Applying a diverse gender lens to philanthropy and investing offers a critical solution to achieving equality, but impact washing is dampening its effect.
At our current rate of progress, it will take 132 years to close the global gender gap, which means we will be halfway through the 22nd century before we experience an equal society.
The World Economic Forum’s 2022 Global Gender Gap Report also found that despite more substantial improvements made in areas of health, survival and education, closing the gap in economic participation and opportunity is still significantly out of reach for many women across the world.
Applying a gender lens to philanthropy and investing offers a critical solution to this problem, and CEO of not for profit Australians Investing In Women Julie Reilly OAM believes broadening the definition of gender will create the biggest impact.
“Gender is an important consideration in all decision making. Funding can be designed to benefit everyone, but if it’s not examined or questioned through the lens of gender, often women are underserved,” said Reilly.
“Gender is not the only lens but it is the foundational lens – gender intersects with age, race, ability, socio-economic status, and this intersectionality is critical to impacting systemic issues.
“It’s not just looking at women… A gender-wise approach supports gender analysis of the problem or issue being addressed by philanthropy to ensure the particular needs of women, men and gender diverse people are considered, and how the funded initiative will impact them.”
The rise of orange bonds
Employing a broad definition of gender is also the focus of Singapore-based impact investing organisation Impact Investment Exchange (IIX), which last year launched the Orange Bond Initiative – the world’s first gender lens investing asset class.
The global initiative, which received foundational support from the Australian Department of Foreign Affairs and Trade, aims to enable governments, donors and foundations to address gender equity, as well as equip investors to use a gender lens to mitigate risk, stabilise returns and maximise sustainable impact.
The success of the initiative, which is expected to unlock US$10 billion by 2030 and benefit 100 million people, is contingent on incorporating all communities facing gender discrimination argues IIX founder and CEO Professor Durreen Shahnaz.
“A gender-empowered financial system is a market that embraces inclusion by valuing the full and meaningful participation of women, girls, and the LGBTQI+ community regardless of race, religion, region, income, or other intersectional factors,” said Shahnaz.
“Within the Orange Bond Initiative, we have specifically chosen to include the LGBTQI+ community, other gender minorities, and any group that faces gender discrimination.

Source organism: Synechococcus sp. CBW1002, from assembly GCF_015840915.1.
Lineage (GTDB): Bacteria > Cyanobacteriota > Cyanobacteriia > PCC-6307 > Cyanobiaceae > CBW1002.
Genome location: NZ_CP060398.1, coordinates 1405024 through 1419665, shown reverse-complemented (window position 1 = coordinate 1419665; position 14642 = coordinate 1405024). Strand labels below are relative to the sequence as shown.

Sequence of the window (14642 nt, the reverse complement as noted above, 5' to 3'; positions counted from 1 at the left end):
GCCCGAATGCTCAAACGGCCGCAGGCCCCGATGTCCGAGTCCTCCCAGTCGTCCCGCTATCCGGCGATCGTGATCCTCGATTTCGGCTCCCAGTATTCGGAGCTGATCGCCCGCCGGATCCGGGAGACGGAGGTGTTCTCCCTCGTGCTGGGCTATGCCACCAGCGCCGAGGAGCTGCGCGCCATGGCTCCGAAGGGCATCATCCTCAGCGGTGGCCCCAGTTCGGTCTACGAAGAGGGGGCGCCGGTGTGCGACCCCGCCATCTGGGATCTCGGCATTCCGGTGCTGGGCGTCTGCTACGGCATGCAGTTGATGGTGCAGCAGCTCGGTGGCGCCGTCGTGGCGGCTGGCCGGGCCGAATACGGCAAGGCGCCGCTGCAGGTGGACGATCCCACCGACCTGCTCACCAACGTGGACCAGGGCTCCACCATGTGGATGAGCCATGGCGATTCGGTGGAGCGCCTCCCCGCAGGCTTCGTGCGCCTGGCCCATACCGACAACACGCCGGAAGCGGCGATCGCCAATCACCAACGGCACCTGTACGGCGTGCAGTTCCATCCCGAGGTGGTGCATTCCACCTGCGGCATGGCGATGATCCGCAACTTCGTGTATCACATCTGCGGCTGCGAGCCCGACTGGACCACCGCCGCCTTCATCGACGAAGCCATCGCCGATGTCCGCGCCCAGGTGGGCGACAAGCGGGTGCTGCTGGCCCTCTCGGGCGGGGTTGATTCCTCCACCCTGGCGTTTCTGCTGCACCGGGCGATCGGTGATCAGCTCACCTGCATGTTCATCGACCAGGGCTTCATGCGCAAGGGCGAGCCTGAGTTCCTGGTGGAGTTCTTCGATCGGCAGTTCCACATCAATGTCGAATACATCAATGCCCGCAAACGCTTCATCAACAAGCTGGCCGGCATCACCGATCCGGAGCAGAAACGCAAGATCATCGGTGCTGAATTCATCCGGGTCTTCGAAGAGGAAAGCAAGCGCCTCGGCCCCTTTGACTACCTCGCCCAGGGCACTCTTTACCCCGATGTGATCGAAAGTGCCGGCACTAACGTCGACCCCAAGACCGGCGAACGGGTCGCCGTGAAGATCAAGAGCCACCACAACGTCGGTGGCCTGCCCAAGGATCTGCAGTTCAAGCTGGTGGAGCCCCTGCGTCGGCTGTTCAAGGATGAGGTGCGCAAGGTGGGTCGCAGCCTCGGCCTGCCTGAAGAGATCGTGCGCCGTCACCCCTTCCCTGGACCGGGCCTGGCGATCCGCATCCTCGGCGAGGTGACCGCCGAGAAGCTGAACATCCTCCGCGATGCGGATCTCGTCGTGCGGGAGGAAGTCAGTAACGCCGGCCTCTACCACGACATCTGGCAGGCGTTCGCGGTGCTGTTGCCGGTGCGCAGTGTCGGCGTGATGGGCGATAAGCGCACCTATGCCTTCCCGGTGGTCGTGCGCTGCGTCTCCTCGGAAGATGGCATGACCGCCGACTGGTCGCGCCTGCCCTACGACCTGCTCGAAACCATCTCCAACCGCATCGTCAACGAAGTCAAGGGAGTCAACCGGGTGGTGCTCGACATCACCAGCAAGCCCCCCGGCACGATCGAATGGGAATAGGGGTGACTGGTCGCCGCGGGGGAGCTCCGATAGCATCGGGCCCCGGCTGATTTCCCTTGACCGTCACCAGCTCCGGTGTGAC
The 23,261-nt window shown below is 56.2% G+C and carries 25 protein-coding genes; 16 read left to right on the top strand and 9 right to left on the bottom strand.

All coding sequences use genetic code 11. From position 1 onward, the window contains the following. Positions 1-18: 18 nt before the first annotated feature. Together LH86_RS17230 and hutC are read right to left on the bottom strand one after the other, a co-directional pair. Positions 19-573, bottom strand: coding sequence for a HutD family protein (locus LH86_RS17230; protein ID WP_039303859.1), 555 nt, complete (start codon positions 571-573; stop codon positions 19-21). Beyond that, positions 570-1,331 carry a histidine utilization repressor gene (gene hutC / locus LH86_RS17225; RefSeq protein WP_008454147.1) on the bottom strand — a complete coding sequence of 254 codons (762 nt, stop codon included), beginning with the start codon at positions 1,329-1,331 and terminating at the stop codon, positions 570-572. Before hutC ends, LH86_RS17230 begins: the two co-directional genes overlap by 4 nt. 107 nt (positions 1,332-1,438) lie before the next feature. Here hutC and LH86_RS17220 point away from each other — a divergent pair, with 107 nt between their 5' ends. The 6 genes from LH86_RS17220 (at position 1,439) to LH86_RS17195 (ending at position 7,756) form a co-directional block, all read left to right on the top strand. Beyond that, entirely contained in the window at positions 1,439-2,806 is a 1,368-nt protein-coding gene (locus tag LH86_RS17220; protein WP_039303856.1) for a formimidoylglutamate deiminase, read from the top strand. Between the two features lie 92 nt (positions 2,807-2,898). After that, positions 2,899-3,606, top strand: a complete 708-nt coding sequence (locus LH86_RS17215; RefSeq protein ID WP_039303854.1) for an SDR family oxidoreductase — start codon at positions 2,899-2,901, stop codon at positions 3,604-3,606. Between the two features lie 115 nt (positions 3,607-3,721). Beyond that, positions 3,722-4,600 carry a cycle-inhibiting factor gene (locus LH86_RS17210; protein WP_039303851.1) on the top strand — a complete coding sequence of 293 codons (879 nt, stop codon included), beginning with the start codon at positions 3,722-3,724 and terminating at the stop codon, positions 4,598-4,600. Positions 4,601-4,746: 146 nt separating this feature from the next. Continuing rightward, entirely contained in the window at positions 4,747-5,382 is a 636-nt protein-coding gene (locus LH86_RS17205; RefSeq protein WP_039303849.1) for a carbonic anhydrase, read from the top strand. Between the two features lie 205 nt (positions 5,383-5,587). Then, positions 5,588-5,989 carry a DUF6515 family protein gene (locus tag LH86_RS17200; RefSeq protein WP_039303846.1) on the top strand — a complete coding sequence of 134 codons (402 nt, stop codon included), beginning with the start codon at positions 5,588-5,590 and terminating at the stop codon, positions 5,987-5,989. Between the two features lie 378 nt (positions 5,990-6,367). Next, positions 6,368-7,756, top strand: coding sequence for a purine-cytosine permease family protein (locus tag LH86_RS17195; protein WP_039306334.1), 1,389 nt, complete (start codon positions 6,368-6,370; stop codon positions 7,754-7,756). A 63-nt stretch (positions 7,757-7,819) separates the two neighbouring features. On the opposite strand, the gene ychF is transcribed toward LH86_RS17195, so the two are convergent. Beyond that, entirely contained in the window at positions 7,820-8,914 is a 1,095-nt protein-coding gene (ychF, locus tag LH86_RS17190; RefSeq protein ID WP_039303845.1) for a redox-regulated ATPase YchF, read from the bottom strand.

“We hope the initiative will provide a platform for all gender products to be developed and an ecosystem that enables marginalised communities to gain access to the capital they need.”
The effect of impact washing
Gender lens investing has been the subject of global research and investment, with Shahnaz adding that US$2 billion was committed to the space in 2021 alone, however the development of green and impact washing has dampened the credibility of adopting this approach.
“Gender lens investing can be susceptible to the same pitfalls as all other areas of impact investing, for example gender-washing and impact-washing,” continued Shahnaz.
“When impact is not verified and the recipients of capital are not provided a voice or involved in the allocation process, there is potential for these issues to arise, where companies misuse the intended capital and publicise [the] market impact but do not follow through.”
Impact washing is less of a concern for Reilly, who admits that while companies may be misusing the gender lens label, publicly demonstrating a commitment to gender equality can be a powerful symbol of leadership – something she particularly sees from the current Australian government.
“I see people who think they’ve ticked the women’s box, because they have funded an initiative, such as a women’s program or a women’s scholarship. I don’t think that’s the same thing [as impact washing],” said Reilly.
“What’s interesting about our current time is we’ve got a Victorian government with a gender equality commissioner. We’ve got a federal government that is at least talking about and showing really strong action in centering women in budgets, as they are in New South Wales. Philanthropy, instead of leading, is actually playing catch up in the current environment.
“It’s a message for everyone in the social sector, and actually in government and capital markets. Be out and proud, and publish your commitment to gender equality… If we can get a gender lens on philanthropy, that will amplify and infuse the rest of the sector. Everyone benefits from gender equality.”